In my previous post, I argued that the accessibility discussion often glosses over costs (in terms of planning, implementation, and testing), and that a more successful case for accessibility would acknowledge those costs. After hearing other perspectives via comments on the post, digging further into WCAG guidelines, and participating in internal discussions/workshops, I want to amend part of that argument.
I still think the better case for accessibility is one that talks about costs, because cost is a key part of most businesses' decision-making.
But the best case for accessibility would lead with this revelation: Actually, for many websites — and certainly for many agency projects — the costs are trivial to implement and test common, high-impact accessibility items.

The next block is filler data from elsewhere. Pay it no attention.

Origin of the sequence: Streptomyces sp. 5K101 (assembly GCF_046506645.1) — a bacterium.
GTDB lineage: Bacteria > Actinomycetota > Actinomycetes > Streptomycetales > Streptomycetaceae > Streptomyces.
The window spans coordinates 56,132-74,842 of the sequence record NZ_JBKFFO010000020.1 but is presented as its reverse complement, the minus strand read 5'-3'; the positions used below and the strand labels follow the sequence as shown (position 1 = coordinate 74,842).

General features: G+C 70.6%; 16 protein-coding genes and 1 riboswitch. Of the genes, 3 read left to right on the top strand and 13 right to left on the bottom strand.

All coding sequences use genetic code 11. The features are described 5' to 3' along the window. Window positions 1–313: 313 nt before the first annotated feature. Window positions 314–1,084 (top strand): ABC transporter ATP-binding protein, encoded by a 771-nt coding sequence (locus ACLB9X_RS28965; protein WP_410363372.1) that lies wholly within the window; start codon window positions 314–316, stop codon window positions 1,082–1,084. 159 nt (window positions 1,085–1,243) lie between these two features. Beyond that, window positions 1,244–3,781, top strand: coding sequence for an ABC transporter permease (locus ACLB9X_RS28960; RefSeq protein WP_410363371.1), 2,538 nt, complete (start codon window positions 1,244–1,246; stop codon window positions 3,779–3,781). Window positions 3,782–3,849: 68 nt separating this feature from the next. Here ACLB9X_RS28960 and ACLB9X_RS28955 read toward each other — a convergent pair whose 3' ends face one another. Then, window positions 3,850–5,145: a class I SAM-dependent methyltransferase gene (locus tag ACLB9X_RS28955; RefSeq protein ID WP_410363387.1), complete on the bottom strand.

And if that's the case, we don't need to reframe accessibility at all. I mean, we can — but kind of who cares? If more businesses and people knew they could do the right thing and make accessible sites with little additional cost, I think most would do the right thing.
That means the key is not only to encourage more people in our industry to be well-educated about accessibility. It's to understand that an important part of that education is non-judgmentally addressing concerns — including concerns about costs — and ignorance.
And speaking of ignorance: Just because I'm an accessibility newb doesn't mean Viget is an accessibility newb. We've incorporated accessibility into many of our projects, and Jeremy, Jason, and Megan are leading internal efforts to standardize accessibility training and implementation. Viget is investing in those efforts — and in efforts like my posts — so we can do the right thing as much as possible.